“Blah blah blah blah,” announced the voice over the PA system, although in German the words actually had meaning, or at least, I assume so. The message (I’m told) directed passengers to note the “zone number” printed on their boarding cards, to facilitate the boarding of the airplane. My wife translated the anouncement as she extracted our boarding cards from a carry-on bag full of sensitive electronic equipment. “That’s Lufthansa for you,” she gloated, “German efficiency.” She was feeling her heritage.
A few minutes later, preboarding began. Teeming crowds of families, apparently from countries that don’t espouse birth control, with too many bodies and more suitcases than legs, swarmed the gate and were slowly absorbed through the doors.
We would board with zone 4. Given our high row number I assumed we’d be among the first unencumbered passengers on the plane. But no, the gate scientists of Lufthansa are beneficiaries of advanced degrees in crowd-control technique. Their ways are not the ways of common sense. Ice is a fluid, sherbet has only 1 ‘r’, and no matter what you might believe to be true, sometimes boarding the rear of the aircraft first is not the efficient way to do it.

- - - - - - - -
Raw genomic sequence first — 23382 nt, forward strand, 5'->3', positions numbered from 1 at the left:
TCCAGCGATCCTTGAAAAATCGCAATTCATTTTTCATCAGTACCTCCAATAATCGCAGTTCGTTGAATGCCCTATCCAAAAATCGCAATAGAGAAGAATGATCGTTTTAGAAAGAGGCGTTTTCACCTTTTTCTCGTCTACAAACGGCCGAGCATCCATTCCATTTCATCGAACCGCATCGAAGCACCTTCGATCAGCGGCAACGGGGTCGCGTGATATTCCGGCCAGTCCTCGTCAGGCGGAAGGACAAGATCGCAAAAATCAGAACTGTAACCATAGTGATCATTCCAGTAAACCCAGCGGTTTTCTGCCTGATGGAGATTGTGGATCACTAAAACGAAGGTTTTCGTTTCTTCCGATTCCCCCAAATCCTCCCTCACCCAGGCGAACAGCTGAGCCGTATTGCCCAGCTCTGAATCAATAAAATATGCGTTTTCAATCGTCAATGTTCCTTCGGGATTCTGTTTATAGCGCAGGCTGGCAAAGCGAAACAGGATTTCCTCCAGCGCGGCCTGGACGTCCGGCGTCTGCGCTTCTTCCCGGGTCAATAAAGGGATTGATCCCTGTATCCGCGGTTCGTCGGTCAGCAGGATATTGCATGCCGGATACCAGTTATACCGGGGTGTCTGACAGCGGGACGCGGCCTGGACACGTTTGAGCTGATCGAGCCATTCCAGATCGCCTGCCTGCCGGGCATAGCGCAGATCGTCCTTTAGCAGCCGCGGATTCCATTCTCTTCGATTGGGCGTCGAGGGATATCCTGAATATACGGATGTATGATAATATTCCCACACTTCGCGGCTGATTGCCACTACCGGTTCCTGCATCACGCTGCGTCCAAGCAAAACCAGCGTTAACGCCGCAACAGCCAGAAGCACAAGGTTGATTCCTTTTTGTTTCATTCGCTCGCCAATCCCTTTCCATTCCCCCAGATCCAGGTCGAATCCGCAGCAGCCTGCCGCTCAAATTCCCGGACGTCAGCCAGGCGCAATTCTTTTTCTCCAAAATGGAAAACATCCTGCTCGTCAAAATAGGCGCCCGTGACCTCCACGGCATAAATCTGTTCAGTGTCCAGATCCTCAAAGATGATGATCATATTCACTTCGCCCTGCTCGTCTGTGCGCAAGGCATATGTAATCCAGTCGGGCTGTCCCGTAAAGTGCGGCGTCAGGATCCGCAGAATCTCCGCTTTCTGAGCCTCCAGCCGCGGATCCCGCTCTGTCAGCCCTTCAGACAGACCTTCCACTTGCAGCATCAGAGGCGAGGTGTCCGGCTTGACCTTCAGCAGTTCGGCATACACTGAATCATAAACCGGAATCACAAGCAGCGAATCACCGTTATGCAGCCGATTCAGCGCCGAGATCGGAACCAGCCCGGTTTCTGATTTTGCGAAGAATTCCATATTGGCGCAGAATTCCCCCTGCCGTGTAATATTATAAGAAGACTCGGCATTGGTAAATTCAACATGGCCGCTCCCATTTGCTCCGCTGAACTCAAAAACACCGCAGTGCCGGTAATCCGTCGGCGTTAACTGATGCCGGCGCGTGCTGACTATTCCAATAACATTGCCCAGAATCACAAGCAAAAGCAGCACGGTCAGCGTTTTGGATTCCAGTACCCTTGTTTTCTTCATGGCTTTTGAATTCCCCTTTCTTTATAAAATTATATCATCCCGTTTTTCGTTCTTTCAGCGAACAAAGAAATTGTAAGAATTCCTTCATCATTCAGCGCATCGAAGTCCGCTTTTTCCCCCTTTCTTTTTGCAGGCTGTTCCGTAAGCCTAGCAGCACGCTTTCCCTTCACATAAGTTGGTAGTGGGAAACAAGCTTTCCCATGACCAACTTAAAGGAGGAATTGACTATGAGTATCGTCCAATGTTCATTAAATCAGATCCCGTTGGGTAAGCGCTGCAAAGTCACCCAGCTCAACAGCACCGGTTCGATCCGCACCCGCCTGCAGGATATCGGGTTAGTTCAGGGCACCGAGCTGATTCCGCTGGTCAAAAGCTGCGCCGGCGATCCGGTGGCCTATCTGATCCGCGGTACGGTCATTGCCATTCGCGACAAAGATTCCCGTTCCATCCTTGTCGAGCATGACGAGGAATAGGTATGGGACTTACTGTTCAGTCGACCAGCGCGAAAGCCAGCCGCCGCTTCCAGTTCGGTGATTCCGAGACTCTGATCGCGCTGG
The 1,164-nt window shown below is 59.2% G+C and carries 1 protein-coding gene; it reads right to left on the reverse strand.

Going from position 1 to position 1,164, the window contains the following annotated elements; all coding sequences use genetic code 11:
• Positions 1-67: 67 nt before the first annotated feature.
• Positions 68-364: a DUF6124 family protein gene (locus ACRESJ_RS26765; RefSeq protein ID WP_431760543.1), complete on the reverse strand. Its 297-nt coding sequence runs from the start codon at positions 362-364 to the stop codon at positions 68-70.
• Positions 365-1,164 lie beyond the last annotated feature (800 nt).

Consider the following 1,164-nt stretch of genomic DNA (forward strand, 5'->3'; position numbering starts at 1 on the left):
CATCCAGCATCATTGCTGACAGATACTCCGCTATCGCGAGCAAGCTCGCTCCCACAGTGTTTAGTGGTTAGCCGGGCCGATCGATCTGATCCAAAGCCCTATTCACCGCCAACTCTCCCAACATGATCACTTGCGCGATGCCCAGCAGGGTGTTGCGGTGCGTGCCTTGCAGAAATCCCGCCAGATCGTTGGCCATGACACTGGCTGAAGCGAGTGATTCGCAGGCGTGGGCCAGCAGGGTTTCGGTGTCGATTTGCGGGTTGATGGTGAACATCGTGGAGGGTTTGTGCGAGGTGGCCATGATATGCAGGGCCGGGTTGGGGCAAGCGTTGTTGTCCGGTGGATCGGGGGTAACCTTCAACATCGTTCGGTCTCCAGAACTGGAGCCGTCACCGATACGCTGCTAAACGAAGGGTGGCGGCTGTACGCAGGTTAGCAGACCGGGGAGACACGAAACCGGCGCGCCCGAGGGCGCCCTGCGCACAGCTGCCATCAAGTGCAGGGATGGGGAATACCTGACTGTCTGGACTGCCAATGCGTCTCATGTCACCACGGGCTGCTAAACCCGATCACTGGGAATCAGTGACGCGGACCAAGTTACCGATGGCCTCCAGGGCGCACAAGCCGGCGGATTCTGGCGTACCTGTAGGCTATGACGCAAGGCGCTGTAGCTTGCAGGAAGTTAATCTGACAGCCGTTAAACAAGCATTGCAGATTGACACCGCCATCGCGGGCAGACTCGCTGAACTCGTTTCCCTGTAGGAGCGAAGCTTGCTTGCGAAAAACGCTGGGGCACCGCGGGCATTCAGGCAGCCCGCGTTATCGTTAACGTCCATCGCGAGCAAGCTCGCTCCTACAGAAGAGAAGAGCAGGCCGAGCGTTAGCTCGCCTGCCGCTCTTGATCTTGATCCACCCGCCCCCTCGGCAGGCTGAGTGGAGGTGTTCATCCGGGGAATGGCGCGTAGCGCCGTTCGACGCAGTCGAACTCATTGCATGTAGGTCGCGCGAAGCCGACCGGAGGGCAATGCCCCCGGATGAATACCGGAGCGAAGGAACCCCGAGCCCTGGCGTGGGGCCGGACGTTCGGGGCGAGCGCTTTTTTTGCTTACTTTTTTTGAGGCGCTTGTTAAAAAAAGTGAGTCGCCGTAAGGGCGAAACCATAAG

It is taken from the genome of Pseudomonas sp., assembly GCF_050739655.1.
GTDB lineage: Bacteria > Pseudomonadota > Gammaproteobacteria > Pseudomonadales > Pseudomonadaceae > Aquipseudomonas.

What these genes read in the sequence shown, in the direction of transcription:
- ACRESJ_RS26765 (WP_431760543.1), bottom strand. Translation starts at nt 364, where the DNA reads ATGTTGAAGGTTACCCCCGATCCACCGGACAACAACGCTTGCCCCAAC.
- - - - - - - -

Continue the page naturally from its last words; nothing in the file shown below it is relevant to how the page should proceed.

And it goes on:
“Now boarding zones 1, 2, and 3,” said the PA voice in two languages.
Err, what? Why would they go to the trouble of assigning zone numbers if they don’t intend to use them? Well, it’s Lufthansa, we considered. They must have a reason.
So we waited. Many people pressed through the turnstiles. The crowd size dwindled. Soon nobody was left in line, although some still occupied seats and a handful more, edgy-looking types, hovered around the periphery in hopes of being first in line for their respective zones. I approached the desk. “Are you still boarding only zones 1 through 3?” I inquired. “You can board,” came the reply, with a look that said (after translation) “you have a dumb question only asked!”
We passed through the gate and walked down the jetway to find about 100 people queued up, waiting to get on the airplane. A brief survey revealed nearby passengers bound for all five zones on the plane. It took us a long time to reach the door to the aircraft.
Why were we waiting in line in the jetway? Why did the gate agent call three rows at once and the other two not at all? These are the mysteries of professional German plane-filling. You might think that by boarding the rear first, they could cut down on the time people spend waiting for the aisles to clear. But this is precisely why you’re sitting in your chair reading my journal rather than calling zone numbers for Lufthansa. Face it, some people just don’t have what it takes to compete at the international level.